Wanted Not Wasted: turning surplus food into meals for people in need
From headlines about wonky veg boxes, to new laws making it mandatory for French and Italian supermarkets to donate their surplus food to charities, the issue of food waste has never been higher on the public agenda.
Globally, a third of the food that is produced never reaches our plates. Some of that waste occurs in our homes but here in the UK, waste prevention charity WRAP estimates that a whopping 1.9 million tonnes of food is wasted each year in the manufacturing and retail sectors, and a further 0.9 million tonnes is wasted annually in the hospitality and foodservice sector.
There are several organisations that offer hospitality businesses advice on how to reduce food waste, including WRAP and the Sustainable Restaurant Association, who can give guidance on everything from reviewing how ingredients are ordered and stored, to altering portion sizes and offering take-home doggy bags or boxes – changes that can save money and benefit the environment to boot. Apps like Too Good To Waste are also making it possible for restaurants to sell leftovers to consumers at reduced prices.
Surplus in the supply chain
Yet no matter how efficient they are, it is inevitable that food manufacturers, processors and other suppliers to the hospitality industry will find themselves with large volumes of surplus produce at some point – food that can’t be sold for a whole host of reasons such as being ‘out of spec’ (think wonky fruit and veg), mislabelled or in damaged packaging. Late changes to customer orders, unseasonable weather and over-production to meet fluctuating demand can also leave suppliers with a glut of good produce.
While frequently termed ‘food waste’, in many cases this produce is in-date and perfectly good to eat, nutritious, even delicious, and can have several days or even weeks of life left. There is huge potential to put this food to good use by redistributing it to people in need – turning an environmental problem into a social solution.
For more than 20 years, the food redistribution charity FareShare has been working in partnership with food businesses to help them do just that. Last year, it redistributed a record 9,070 tonnes of food that might otherwise have gone to waste, helping nearly 2,500 frontline charities and community groups including homeless shelters, children’s breakfast clubs, older people’s lunch clubs and women’s refuges, to serve up 18.3 million nutritious meals alongside life-changing support.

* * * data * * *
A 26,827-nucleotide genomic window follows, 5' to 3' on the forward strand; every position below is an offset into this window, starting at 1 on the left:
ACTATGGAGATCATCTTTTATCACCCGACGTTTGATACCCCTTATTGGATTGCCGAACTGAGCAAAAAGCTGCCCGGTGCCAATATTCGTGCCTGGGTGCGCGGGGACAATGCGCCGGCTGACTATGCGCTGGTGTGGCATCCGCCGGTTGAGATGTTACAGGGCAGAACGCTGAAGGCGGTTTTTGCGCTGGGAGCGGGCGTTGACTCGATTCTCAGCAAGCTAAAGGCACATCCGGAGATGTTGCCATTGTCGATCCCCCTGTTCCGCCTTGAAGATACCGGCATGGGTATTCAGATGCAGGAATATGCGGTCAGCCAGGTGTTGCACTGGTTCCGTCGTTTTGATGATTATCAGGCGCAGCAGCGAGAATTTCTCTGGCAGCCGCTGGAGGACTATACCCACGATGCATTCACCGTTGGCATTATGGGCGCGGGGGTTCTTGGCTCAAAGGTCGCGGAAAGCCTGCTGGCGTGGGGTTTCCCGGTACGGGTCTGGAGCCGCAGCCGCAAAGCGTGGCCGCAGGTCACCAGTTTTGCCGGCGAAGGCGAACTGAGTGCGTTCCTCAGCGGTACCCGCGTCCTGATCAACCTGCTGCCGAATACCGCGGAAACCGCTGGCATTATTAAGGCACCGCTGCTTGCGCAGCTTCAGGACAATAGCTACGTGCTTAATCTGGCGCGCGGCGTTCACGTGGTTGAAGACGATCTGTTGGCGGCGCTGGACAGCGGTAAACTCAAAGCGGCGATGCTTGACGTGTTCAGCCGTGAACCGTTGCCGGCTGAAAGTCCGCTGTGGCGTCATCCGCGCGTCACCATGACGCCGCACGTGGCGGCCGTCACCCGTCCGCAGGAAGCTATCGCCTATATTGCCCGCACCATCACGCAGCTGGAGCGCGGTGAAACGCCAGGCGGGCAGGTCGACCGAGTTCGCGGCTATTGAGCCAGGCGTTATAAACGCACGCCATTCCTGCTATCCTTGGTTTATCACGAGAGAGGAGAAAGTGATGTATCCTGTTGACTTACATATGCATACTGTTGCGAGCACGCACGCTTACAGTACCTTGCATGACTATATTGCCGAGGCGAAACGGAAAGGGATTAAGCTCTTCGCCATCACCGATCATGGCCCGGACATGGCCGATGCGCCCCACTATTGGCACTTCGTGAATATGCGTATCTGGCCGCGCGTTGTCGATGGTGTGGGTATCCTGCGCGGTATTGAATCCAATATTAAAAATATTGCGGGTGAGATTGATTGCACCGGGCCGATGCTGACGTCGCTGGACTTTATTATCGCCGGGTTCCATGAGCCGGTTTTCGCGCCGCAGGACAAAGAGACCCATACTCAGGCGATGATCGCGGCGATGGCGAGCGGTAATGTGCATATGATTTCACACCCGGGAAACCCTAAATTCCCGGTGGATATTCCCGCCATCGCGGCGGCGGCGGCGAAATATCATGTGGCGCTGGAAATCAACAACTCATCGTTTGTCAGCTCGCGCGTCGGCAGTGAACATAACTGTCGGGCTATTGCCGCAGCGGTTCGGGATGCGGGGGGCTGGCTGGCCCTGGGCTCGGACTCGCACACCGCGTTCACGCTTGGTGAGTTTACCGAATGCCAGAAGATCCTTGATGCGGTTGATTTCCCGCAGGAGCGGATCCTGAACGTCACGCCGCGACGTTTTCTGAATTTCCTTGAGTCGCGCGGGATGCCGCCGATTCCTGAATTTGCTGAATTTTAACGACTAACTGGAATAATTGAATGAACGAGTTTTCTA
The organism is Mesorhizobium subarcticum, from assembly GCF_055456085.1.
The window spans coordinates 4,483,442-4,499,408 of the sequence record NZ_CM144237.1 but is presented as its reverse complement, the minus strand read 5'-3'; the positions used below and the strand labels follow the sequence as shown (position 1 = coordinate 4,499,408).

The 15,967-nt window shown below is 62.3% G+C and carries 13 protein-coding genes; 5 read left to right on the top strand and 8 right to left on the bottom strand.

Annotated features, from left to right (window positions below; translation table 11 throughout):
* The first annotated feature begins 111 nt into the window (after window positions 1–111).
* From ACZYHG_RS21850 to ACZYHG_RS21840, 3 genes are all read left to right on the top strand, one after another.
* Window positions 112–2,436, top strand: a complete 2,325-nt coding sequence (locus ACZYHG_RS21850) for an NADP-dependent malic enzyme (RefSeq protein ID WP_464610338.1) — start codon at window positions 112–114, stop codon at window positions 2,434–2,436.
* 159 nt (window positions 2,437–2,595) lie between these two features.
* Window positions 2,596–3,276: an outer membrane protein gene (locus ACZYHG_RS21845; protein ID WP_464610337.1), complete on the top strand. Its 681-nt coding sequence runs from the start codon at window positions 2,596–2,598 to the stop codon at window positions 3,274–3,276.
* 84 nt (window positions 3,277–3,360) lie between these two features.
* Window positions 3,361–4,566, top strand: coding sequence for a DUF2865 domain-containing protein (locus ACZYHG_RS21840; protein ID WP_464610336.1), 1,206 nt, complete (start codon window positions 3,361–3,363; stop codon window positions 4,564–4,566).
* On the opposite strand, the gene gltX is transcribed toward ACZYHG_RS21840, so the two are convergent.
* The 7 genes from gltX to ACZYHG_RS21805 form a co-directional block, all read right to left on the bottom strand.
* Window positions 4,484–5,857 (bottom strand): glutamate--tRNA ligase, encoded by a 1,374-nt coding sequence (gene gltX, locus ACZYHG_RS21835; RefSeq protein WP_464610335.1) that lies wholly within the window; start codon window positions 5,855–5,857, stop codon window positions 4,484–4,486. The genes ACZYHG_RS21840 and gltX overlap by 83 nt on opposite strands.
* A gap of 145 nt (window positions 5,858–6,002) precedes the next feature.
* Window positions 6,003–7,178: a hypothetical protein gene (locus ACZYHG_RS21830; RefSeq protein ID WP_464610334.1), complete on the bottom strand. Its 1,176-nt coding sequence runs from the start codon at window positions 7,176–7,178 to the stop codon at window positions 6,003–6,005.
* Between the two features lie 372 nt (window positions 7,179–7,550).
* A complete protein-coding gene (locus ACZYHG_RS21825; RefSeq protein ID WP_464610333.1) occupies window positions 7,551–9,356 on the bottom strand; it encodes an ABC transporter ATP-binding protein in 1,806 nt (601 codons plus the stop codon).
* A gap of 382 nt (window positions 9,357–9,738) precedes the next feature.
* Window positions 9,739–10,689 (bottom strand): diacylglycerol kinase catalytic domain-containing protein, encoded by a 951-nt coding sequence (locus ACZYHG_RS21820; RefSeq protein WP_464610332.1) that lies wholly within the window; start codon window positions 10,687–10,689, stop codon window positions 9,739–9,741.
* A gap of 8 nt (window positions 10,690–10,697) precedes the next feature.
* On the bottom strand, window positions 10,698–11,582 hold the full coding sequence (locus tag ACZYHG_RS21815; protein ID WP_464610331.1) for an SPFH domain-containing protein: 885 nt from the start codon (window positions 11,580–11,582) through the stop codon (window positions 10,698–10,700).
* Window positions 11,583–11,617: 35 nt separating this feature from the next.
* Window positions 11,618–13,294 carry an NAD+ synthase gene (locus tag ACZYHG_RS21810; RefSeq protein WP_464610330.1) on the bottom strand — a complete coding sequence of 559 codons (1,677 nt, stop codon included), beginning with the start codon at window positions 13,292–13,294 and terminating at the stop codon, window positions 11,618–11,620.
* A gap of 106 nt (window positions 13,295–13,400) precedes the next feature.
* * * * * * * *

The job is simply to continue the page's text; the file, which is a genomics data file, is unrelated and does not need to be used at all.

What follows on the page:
Fighting food waste, tackling hunger
This is fantastic progress, yet represents just the tip of the food and drink industry’s food waste iceberg. Hundreds of thousands of tonnes of perfectly edible food still gets thrown away, or used to generate energy or animal feed, every year. At the same time, the United Nations’ Food and Agricultural Organisation says that 8.4 million people in the UK, equivalent to the entire population of London, are struggling to put a meal on the table. And every one of FareShare’s 20 regional centres has a waiting list of local charities that need food.
Meat, poultry, dairy, fresh produce and long-life ‘store cupboard’ staples like pasta, rice and tinned goods are all in demand, but with the new school term starting in September, FareShare is particularly keen to hear from suppliers that have surplus fresh fruit, who could help to give children a healthy start to their day.
Research shows that children who eat a healthy breakfast before the school day starts benefit from better concentration and are twice as likely to perform well in tests. Yet with some families struggling on low incomes, or working long hours, not every child is able to eat a nutritious breakfast at home, and breakfast clubs help to fill this gap.
During the last school year, the number of children’s breakfast clubs supported by FareShare grew by 14%, to 324 clubs, with fruit particularly in demand because it is healthy and easy to serve. That demand is expected to grow as more schools join the Sugar Smart programme and swap high-sugar fruit juices for more natural alternatives.
It’s taste, not shape that counts
FareShare already works in partnership with several fresh produce suppliers including AMT Fruit, IPL, Mack, Rodanto and Worldwide Fruit, but is keen to partner with more suppliers to redistribute fruit that may be “slightly less than perfect” but is still good to eat. Easy to prepare fruit such as bananas, satsumas, grapes and melons are particularly welcomed by breakfast clubs, where they will be used to give children a healthy start to the day – and a good start in life.
Food businesses that have surplus fruit, veg, meat, dairy or other produce, on an occasional or regular basis, should visit www.fareshare.org.uk/giving-food to find out more about working with FareShare, or contact firstname.lastname@example.org